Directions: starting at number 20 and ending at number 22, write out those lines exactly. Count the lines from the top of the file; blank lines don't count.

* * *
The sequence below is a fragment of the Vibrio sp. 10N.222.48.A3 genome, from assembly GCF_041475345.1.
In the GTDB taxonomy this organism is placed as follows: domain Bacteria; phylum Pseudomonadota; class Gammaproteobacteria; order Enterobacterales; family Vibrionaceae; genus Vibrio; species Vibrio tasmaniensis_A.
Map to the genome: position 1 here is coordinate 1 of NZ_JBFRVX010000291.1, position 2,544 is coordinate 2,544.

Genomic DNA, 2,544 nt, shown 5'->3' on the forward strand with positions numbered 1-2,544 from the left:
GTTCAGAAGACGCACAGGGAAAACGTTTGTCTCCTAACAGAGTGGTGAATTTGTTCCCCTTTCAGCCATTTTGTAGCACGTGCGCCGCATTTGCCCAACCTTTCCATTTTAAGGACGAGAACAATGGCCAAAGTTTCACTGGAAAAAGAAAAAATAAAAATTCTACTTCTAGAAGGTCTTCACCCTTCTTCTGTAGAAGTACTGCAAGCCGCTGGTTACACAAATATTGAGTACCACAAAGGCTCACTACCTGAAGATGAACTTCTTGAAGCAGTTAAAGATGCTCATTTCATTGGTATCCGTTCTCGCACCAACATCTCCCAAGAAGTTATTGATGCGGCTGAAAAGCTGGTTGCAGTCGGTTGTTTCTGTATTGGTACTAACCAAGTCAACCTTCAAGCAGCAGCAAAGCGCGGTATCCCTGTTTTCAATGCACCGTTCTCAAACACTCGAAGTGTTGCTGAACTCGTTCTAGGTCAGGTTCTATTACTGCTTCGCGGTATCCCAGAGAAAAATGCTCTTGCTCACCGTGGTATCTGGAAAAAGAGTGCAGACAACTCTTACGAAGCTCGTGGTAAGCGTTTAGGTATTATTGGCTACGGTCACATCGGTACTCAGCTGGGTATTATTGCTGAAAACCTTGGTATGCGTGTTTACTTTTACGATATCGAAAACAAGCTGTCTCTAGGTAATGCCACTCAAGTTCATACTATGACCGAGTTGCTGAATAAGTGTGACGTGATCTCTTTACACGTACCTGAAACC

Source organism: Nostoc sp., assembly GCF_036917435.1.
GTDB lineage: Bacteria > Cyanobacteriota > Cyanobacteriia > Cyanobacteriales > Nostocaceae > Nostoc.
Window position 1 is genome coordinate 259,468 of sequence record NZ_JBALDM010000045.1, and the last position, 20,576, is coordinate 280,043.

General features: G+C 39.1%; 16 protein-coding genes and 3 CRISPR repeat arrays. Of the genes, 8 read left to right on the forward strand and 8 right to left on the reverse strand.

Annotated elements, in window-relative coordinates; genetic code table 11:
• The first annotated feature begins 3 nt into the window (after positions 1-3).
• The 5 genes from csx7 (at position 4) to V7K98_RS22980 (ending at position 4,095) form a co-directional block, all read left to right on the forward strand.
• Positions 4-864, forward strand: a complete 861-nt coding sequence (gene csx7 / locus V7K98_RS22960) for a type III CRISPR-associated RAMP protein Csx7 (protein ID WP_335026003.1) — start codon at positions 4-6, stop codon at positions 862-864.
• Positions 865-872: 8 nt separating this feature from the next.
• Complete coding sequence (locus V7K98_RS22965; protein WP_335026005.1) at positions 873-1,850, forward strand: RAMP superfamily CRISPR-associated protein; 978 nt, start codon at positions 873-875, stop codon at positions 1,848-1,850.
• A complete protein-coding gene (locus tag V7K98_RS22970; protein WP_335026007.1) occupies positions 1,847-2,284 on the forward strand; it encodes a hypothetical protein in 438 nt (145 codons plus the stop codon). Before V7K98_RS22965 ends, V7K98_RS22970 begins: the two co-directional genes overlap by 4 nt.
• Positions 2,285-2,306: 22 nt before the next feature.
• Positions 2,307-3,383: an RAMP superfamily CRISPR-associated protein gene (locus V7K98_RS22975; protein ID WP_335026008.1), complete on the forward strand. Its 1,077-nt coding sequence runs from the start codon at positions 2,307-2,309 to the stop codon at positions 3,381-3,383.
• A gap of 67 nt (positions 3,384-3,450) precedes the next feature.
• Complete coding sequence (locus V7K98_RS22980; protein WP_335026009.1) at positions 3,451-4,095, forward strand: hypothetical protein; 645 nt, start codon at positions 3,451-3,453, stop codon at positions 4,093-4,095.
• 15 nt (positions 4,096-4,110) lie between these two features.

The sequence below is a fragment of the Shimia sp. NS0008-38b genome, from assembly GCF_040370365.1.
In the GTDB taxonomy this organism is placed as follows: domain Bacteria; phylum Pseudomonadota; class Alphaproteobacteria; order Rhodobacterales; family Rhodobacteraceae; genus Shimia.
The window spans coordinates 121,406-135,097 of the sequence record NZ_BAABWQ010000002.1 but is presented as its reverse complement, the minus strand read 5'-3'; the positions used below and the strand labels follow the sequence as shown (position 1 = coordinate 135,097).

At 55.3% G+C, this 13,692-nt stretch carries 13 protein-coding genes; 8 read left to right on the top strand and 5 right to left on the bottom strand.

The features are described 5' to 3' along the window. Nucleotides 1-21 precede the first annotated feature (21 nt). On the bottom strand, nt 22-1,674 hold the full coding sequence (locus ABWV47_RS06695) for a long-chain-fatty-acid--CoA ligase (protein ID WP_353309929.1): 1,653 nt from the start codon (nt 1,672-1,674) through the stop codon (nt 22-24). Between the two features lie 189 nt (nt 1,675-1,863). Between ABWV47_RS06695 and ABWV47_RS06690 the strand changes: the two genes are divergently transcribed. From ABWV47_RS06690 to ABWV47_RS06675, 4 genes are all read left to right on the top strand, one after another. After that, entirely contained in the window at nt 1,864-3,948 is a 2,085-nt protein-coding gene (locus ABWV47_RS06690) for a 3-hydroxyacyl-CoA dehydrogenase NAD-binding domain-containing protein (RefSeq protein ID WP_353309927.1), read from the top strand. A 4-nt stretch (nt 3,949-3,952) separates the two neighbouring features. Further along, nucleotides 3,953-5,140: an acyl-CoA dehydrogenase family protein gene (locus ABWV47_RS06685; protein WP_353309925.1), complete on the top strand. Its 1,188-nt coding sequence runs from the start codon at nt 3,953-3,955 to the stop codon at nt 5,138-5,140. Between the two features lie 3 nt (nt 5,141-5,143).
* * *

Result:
• Complete coding sequence (locus V7K98_RS22980; protein WP_335026009.1) at positions 3,451-4,095, forward strand: hypothetical protein; 645 nt, start codon at positions 3,451-3,453, stop codon at positions 4,093-4,095.
• 15 nt (positions 4,096-4,110) lie between these two features.

The sequence below is a fragment of the Shimia sp. NS0008-38b genome, from assembly GCF_040370365.1.